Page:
My favorite moment: Even before the wedding, just knowing so many of our closest friends and relatives were coming was amazing, but seeing everyone around us while we performed the ceremony was so special.

Joe's vows completely blew me away- they were the only part of the ceremony we kept a surprise- and when he promised to always giving me a coat to keep me dry (something he did on our first date), I just teared up.

The Saul Williams poem (Have you ever lost yourself in a kiss?) the wedding circle read from was incredible and powerful. Afterward guests were in tears and said they had goosebumps. That made me so happy- we had practiced the ceremony and readings for months. Knowing it all just came together, it felt like we told the universe, "We're here and we're together!" It was magical.

At the reception, looking out onto the tables and seeing people eating, laughing, and enjoying the evening was also very special. Everything we had created looked amazing, the food was delicious. I just wanted to bottle that feeling and keep it forever.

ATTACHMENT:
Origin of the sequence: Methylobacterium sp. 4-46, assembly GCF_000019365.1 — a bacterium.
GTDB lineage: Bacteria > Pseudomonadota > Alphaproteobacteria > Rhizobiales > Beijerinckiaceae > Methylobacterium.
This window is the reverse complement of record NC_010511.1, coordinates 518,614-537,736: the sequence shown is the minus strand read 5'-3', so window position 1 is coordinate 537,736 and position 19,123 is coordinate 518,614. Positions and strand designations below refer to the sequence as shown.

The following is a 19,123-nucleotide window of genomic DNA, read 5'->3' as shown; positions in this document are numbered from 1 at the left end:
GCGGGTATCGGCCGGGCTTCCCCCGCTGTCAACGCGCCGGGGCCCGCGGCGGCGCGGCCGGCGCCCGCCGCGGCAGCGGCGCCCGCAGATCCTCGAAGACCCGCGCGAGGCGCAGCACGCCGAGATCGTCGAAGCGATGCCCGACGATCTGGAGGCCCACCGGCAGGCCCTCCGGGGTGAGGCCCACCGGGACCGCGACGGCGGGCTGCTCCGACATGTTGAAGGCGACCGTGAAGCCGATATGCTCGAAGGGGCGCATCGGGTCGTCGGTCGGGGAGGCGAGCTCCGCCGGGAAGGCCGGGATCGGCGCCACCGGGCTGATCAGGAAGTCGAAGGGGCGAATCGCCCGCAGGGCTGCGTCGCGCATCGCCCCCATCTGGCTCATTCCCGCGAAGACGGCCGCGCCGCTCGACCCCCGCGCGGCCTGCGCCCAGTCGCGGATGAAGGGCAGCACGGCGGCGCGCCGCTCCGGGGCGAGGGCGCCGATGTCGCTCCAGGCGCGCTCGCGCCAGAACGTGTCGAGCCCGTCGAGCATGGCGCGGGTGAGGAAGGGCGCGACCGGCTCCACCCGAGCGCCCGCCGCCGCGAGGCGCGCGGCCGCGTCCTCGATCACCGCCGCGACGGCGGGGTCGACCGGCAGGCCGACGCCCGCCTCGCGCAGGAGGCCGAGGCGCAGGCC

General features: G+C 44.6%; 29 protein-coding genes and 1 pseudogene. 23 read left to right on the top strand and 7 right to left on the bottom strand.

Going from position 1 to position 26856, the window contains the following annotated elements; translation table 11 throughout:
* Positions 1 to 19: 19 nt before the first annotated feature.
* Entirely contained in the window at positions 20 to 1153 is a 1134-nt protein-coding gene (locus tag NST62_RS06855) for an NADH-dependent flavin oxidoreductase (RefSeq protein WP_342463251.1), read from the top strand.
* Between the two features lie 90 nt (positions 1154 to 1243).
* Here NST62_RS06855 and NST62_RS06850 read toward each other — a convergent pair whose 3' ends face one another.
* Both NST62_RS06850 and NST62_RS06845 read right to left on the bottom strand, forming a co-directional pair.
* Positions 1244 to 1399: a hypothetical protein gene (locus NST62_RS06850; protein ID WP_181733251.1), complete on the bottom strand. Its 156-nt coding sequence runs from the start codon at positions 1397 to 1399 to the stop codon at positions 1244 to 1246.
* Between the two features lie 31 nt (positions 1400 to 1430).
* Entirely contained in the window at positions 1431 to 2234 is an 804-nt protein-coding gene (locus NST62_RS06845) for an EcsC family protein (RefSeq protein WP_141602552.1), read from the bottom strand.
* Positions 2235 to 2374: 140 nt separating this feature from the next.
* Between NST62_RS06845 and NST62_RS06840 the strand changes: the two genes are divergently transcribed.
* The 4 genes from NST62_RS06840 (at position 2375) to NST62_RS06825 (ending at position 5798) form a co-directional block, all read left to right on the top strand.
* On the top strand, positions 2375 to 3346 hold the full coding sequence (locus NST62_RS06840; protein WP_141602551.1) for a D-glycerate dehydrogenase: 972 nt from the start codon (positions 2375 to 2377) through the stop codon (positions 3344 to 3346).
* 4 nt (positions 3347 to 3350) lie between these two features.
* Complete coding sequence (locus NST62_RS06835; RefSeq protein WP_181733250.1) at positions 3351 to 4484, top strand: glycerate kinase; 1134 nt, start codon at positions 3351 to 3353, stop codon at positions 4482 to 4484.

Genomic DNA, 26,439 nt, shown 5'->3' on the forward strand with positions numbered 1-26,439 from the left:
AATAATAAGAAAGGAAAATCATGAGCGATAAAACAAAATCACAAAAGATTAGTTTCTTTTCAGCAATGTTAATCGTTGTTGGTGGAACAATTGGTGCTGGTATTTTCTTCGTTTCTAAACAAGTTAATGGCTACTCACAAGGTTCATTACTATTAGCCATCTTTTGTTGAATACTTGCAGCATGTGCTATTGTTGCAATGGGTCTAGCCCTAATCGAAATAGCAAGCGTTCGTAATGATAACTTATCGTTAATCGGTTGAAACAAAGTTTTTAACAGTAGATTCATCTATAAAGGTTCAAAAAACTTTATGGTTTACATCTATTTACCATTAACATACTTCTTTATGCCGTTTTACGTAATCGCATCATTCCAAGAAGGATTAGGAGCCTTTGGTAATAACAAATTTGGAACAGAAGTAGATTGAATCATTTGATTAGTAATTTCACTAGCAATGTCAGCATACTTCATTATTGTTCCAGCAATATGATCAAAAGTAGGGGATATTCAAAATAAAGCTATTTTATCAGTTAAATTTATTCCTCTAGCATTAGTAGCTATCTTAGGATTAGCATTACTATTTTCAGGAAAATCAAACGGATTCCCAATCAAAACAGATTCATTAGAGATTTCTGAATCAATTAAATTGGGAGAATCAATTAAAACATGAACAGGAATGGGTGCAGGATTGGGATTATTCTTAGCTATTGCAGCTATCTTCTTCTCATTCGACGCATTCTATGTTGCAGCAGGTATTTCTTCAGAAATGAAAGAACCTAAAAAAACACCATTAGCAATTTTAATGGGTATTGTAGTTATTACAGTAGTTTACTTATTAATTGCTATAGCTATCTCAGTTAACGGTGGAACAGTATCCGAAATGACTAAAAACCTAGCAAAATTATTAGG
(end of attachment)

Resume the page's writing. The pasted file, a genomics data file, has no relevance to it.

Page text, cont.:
The reception.

My favorite moment: I read fairly heavy vows, and on the last line I added, "And I promise to make you bacon once a month," which was a great break of laughter during the ceremony.

During the reception we had set up a photobooth with a ton of silly props, and everyone had such a blast using it (and defiling the ceramic chicken)!

The Vista House

My advice for offbeat brides: In the beginning, I made a mental list of what would stress me out on the wedding day so I planned around easing that stress. I was freaked out about the ceremony, so we practiced- wedding circle members and all- once a month at my house.

I prioritized my projects and Joe helped me with everything. When two people were not enough we brought in more, and finally, when a project was beyond my scope, I found a talented vendor who could handle it.

Finally, there are so many great ideas out there, but you are never going to be able to use them all without it looking like a mess, or spending millions.

Figure out what is important to you and build on it. What mood would you like to create? What do you want to hear? What do you want to taste?

Care to share a few vendor/shopping links?
I really felt like the most amazing women in the world came together for our wedding!

Enough talk — show me the wedding porn!